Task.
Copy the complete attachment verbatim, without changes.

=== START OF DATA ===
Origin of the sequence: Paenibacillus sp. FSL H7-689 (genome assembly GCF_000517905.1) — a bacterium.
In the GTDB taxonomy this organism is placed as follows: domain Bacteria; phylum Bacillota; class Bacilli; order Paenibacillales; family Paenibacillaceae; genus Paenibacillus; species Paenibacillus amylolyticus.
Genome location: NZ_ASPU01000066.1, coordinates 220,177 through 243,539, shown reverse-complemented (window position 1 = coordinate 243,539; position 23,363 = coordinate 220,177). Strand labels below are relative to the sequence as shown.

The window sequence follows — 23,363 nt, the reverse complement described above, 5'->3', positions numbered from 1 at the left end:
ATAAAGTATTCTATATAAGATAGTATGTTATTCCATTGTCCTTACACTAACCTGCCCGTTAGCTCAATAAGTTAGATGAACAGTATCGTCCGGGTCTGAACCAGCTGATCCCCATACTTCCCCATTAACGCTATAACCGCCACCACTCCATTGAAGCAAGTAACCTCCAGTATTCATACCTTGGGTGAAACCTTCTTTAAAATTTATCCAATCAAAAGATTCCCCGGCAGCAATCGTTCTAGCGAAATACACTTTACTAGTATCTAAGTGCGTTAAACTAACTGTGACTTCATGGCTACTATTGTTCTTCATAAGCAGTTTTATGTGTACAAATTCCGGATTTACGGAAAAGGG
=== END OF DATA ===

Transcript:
Origin of the sequence: Paenibacillus sp. FSL H7-689 (genome assembly GCF_000517905.1) — a bacterium.
In the GTDB taxonomy this organism is placed as follows: domain Bacteria; phylum Bacillota; class Bacilli; order Paenibacillales; family Paenibacillaceae; genus Paenibacillus; species Paenibacillus amylolyticus.
Genome location: NZ_ASPU01000066.1, coordinates 220,177 through 243,539, shown reverse-complemented (window position 1 = coordinate 243,539; position 23,363 = coordinate 220,177). Strand labels below are relative to the sequence as shown.

The window sequence follows — 23,363 nt, the reverse complement described above, 5'->3', positions numbered from 1 at the left end:
ATAAAGTATTCTATATAAGATAGTATGTTATTCCATTGTCCTTACACTAACCTGCCCGTTAGCTCAATAAGTTAGATGAACAGTATCGTCCGGGTCTGAACCAGCTGATCCCCATACTTCCCCATTAACGCTATAACCGCCACCACTCCATTGAAGCAAGTAACCTCCAGTATTCATACCTTGGGTGAAACCTTCTTTAAAATTTATCCAATCAAAAGATTCCCCGGCAGCAATCGTTCTAGCGAAATACACTTTACTAGTATCTAAGTGCGTTAAACTAACTGTGACTTCATGGCTACTATTGTTCTTCATAAGCAGTTTTATGTGTACAAATTCCGGATTTACGGAAAAGGG